I still don't agree, but we've all said our say and been heard, so I'm content to leave it at that.

  • At August 10, 2006 11:04 AM, Anonymous Anonymous said…

    Personally i can imagine ms. gordon steel joing the corp, especially if they believed it was nescesarry to save earth, but then a week or two later they get kicked out for breaking their rings when curiosity gets the best of them and they try to reverse engineer it. :)

  • At August 10, 2006 11:24 AM, Anonymous Anonymous said…

    I think that what you are saying,
    is that to be a good Lantern, you need to be a Romantic. And I don't mean that in the modern mushy context, but in the old-fashioned way...a belief in something beyond the mundane. Hal,John, Guy and Kyle are all Romantics to a degree, which certainly ties in with Ragnell's
    comparison of them to Arthurian Knights. Anyway, makes sense to me!

  • At August 10, 2006 11:36 AM, Anonymous Anonymous said…

    See, I disagree on the one hand, because an essential element of being a programmer or an architect or an engineer is taking things from ideas to reality. The ring just cuts out the middleman.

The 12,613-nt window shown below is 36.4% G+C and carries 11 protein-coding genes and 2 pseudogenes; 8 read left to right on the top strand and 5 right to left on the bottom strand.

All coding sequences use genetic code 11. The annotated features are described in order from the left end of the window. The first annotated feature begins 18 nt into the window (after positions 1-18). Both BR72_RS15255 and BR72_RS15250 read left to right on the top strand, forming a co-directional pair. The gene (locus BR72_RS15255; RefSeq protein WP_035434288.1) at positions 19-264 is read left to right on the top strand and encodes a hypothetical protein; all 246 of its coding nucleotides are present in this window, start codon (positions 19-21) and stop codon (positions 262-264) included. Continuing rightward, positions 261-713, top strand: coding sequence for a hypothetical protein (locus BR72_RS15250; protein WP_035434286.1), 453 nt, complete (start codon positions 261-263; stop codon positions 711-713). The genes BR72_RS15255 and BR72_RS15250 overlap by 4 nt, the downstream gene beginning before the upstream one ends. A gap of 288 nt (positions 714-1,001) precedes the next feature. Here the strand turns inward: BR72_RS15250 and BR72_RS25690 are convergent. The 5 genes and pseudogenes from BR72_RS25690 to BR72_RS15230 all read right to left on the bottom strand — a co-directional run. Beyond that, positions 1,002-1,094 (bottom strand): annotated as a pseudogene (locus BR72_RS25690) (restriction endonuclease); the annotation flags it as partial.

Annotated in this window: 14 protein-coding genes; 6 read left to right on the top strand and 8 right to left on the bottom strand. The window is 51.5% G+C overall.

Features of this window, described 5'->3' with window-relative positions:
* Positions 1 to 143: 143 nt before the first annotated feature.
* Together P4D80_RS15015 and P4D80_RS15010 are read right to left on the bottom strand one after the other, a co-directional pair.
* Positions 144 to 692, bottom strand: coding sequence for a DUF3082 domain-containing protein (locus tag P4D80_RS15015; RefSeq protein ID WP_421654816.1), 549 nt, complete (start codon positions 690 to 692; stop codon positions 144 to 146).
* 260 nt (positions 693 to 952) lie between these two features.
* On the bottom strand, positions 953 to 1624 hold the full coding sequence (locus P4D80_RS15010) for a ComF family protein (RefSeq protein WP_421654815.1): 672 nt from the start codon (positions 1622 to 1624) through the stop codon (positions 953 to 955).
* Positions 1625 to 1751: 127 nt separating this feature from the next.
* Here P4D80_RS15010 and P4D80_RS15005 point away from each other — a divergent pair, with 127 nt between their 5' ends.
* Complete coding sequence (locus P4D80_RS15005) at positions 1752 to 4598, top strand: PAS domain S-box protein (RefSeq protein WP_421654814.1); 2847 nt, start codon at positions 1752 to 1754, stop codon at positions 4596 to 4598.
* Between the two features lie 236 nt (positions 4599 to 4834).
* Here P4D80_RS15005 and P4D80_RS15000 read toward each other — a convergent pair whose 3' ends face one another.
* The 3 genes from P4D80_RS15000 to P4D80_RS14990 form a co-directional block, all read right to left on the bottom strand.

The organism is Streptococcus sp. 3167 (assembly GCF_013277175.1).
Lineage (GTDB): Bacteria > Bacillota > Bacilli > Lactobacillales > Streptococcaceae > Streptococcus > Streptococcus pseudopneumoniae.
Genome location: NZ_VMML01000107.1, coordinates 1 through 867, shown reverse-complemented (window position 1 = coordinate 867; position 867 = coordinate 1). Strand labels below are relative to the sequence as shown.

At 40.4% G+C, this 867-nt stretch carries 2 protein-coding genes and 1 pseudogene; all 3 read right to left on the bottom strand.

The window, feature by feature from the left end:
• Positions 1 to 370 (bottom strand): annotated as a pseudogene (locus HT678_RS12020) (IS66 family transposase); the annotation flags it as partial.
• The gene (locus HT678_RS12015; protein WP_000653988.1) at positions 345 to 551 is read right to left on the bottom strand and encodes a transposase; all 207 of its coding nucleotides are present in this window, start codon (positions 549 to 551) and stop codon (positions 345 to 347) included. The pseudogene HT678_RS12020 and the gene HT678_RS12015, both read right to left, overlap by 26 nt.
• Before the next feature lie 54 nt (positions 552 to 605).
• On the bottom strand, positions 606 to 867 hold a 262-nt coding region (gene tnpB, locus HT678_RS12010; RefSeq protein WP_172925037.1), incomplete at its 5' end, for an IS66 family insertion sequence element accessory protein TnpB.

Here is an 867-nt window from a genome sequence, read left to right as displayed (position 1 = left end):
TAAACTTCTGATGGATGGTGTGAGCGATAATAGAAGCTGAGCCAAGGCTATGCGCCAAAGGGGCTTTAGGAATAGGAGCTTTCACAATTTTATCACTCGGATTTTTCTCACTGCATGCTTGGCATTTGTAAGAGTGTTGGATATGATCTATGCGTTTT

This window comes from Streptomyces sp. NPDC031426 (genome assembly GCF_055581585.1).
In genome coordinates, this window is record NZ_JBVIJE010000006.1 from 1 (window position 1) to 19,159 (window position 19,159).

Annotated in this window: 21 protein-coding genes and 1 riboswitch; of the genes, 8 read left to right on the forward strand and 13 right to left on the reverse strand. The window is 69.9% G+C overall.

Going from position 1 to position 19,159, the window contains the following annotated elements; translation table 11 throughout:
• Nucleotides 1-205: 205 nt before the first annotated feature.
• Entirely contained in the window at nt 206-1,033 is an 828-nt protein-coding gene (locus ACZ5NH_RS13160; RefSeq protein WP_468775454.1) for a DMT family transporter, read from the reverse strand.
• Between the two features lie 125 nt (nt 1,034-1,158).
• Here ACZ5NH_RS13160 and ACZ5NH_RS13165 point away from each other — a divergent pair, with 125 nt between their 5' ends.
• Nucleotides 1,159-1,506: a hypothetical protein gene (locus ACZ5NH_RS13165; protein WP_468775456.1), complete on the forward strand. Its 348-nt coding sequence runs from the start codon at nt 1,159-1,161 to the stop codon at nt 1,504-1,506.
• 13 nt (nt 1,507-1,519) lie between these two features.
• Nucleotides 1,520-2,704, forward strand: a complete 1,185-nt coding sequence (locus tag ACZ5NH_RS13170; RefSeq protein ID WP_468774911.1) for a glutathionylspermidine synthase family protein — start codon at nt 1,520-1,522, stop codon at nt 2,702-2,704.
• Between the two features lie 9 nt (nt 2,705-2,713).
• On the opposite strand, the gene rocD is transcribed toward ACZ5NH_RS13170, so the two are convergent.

But on the other, the whole "they wouldn't put up with this crap to use the ring" thing makes sense.

  • At August 10, 2006 2:45 PM, Anonymous Anonymous said…

    Actually, the REAL criterion for
    becoming a Green Lantern is how
    good your butt looks in spandex.
    I don't know that I've ever seen
    Barbara's lately, but sitting in that chair can't be doing her any good.

  • At August 10, 2006 2:56 PM, Blogger Richard said…

    I wonder if the meaning would be clearer if you had used a phrase like "absence of doubt" instead of "blind faith." The two do not mean the same thing, and what you're describing sounds to me like the former.

    Some personal and subjective definitions here. "Faith" is belief in something without evidence; "blind faith" is belief in something combined with refusal to look at clear evidence that it isn't true. Neither of these terms apply to characters who have used the ring and know empirically that what they do with it does work.

    "Absence of doubt" might be described in character terms as "I accept the evidence of my own eyes that what I do works, and I'm not going to get hung up on figuring out how or why." Whereas the doubter or skeptic would say "Even though I can see this working, logic says it can't, so are my eyes lying to me?"